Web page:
The work on the scanning project has also nicely supplemented another project. Over the past few months we have independently been working to construct an electronic database of all the items stowed on the spacecraft that took astronauts to the Moon. That laborious process of transcribing the printed “stowage” lists has recently been completed online by a team of dedicated volunteers. Once verified, that data will be made available to the public. The 3D scanning of Columbia complements the stowage lists transcription project nicely, as you will see. 


 Stowage maps found inside the Apollo 11 Command Module.  

Here is a map of stowage locations we were able to photograph last week. It is just below and to the right of the makeshift writing board described above. The diagram available to the Apollo 11 astronauts essentially mirrors that in the printed listing. At some point during the mission, however, the astronauts apparently improvised a bit on what should go where. Several of the lockers have handwritten labels along with their standard alpha numeric identifiers. Locker R5, for instance, was designated to store auxiliary equipment related to the spacecraft’s waste management system. But early on, it was selected as a repository for urine bags filled before or early in the flight, before the normal waste disposal system became available. The astronauts left a note to themselves on this and at least one other locker with the seeming purpose of reminding them that the new contents of the locker should probably remain undisturbed for the rest of the mission.


 These notes illustrate improvisation during the mission and modification of pre-flight plans for what items were to be placed in each locker.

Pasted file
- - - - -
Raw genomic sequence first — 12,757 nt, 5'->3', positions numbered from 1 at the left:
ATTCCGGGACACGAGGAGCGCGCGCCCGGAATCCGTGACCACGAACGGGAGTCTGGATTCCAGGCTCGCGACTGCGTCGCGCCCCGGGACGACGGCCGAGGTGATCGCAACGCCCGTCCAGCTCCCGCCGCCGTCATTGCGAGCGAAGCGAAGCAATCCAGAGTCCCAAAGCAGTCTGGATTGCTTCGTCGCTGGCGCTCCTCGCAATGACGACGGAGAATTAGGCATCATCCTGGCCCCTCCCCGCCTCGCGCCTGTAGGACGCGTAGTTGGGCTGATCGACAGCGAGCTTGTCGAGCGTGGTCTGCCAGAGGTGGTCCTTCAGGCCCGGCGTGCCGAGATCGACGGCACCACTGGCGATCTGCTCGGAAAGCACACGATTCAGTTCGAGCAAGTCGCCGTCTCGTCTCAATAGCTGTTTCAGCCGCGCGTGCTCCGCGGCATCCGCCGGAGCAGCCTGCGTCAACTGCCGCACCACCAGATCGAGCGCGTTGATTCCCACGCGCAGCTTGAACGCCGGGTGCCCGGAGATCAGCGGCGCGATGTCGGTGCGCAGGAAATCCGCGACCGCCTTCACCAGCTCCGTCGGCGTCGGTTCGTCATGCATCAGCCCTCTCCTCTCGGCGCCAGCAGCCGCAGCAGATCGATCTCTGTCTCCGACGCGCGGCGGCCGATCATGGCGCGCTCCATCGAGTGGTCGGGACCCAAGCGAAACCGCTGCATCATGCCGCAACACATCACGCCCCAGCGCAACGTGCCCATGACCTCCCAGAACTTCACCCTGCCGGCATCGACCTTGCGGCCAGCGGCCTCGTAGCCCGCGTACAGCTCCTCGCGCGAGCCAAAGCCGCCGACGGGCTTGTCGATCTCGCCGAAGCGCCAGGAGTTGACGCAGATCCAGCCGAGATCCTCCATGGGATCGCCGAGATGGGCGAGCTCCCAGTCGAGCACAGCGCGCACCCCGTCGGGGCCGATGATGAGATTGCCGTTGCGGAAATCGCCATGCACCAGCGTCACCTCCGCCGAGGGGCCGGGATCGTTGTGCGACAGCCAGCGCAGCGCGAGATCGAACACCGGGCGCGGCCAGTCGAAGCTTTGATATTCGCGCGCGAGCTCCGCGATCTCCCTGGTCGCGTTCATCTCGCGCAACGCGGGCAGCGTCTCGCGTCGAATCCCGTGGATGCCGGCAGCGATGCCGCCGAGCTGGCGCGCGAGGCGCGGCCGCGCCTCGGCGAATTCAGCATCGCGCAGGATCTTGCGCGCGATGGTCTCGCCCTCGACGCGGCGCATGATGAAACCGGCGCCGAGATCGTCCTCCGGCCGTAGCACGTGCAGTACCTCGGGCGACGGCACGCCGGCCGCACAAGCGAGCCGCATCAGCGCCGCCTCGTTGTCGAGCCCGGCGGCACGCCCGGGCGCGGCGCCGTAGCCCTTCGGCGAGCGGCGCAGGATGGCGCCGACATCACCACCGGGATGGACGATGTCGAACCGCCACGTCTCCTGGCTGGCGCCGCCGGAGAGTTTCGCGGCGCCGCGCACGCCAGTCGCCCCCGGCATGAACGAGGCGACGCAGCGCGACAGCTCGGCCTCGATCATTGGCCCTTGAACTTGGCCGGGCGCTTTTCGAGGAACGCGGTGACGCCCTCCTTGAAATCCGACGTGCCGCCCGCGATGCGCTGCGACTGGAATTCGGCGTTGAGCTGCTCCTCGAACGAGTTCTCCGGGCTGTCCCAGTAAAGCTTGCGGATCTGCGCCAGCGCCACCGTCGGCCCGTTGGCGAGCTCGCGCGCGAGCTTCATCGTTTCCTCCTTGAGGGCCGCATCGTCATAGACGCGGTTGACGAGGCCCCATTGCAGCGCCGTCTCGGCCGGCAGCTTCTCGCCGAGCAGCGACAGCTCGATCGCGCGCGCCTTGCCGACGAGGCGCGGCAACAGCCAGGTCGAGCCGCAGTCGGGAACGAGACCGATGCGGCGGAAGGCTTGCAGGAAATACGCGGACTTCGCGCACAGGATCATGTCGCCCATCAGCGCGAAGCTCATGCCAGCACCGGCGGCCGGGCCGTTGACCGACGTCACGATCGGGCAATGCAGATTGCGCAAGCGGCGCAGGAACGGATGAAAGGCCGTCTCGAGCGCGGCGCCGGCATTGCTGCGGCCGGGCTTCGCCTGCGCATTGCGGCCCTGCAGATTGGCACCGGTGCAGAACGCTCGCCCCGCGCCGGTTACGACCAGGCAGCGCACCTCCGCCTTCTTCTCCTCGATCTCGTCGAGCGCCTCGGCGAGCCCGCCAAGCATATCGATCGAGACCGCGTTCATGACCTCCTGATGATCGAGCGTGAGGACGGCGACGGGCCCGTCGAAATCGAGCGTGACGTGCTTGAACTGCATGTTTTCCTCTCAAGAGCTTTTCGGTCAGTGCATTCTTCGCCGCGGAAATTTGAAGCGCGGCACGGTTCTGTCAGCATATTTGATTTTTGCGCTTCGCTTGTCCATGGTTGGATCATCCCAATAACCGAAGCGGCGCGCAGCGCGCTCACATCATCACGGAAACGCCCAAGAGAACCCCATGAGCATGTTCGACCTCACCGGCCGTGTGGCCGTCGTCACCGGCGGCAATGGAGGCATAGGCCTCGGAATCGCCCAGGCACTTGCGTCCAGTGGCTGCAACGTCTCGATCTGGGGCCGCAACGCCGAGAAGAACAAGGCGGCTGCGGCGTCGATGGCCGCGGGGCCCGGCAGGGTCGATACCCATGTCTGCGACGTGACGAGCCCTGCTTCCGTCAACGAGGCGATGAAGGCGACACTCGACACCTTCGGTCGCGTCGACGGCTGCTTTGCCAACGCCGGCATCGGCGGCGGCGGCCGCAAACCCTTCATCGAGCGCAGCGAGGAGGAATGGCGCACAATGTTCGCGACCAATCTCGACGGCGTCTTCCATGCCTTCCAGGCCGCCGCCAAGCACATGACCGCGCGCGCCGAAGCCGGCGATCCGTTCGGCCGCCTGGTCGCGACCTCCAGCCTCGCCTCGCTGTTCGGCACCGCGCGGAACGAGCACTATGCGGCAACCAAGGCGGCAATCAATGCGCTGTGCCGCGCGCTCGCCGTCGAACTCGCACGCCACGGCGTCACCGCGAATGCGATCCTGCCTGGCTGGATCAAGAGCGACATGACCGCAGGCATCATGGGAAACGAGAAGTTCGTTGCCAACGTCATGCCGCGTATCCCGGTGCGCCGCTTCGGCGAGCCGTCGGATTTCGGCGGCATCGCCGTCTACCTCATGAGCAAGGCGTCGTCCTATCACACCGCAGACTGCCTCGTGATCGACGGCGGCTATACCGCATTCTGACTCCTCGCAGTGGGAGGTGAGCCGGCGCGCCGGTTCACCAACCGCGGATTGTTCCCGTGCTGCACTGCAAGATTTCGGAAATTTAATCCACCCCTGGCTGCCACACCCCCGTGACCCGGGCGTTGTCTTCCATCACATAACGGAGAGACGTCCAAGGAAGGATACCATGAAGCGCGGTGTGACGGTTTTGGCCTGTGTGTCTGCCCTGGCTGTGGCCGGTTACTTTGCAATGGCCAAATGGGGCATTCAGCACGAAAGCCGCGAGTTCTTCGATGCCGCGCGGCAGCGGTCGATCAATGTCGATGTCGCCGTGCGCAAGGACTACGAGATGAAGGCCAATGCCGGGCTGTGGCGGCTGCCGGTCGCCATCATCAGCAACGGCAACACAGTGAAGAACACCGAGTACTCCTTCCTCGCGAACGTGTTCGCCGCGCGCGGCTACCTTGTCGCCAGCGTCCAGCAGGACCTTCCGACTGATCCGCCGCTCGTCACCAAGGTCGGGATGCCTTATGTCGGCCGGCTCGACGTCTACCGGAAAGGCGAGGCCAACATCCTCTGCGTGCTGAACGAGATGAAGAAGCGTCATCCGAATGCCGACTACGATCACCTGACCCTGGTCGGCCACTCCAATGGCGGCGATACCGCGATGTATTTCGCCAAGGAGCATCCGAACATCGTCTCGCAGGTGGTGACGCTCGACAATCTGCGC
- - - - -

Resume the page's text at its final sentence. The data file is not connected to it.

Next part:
Counting the Days

Another newly-discovered bit of astro-graffiti provides some fascinating clues about how the astronauts responded to life inside Columbia. There is a small hand-drawn calendar, just below one of the lockers with the days of the mission crossed out one by one. July 24th, the day of the crew’s near-dawn splashdown into the Pacific, remains uncrossed. Exactly when this was drawn, by which astronaut, and the purposes it served are a matter of conjecture (and much discussion) since it was noted. So far we have uncovered little additional information. We do know that it remains virtually unchanged since the Command Module arrived at the Lunar Receiving Laboratory during the two week quarantine period enforced on the early Apollo Lunar missions. In the image below, taken in 1969, the calendar can be seen just behind technician John Hirasaki, who was quarantined with the Apollo 11 crew after splashdown.


 This image was taken during the quarantine period and shows the condition of the cabin shortly after its arrival back in the country. Note the calendar visible just to the left of John Hirasaki, who was given the job of removing essential items.  


 Each day of the Apollo 11 mission is crossed out except for landing day. The calendar is covered with a plastic sheet held by tape. Museum curators are in the process of determining just when the calendar was drawn.  

The Best Ship to Come Down the Line

We will continue to study the secrets Columbia holds, nearly 50 years after it completed its mission and for years to come. Columbia isn’t just a piece of machinery, it is a living artifact. As a curator, it is thrilling to know that we can still learn new things about one of the most iconic artifacts in the entire Smithsonian Collection. The inscription below is not among the newly-discovered writings, and has been known to historians for many years. It reads: Spacecraft 107, alias Apollo 11, alias ‘Columbia.’ The Best Ship to Come Down the Line. God Bless Her. Michael Collins, CMP This is a sentiment we have all come to appreciate now more than ever.


 Following splashdown, Michael Collins crawled back into the Command Module and wrote this short note on one of the equipment bay panels.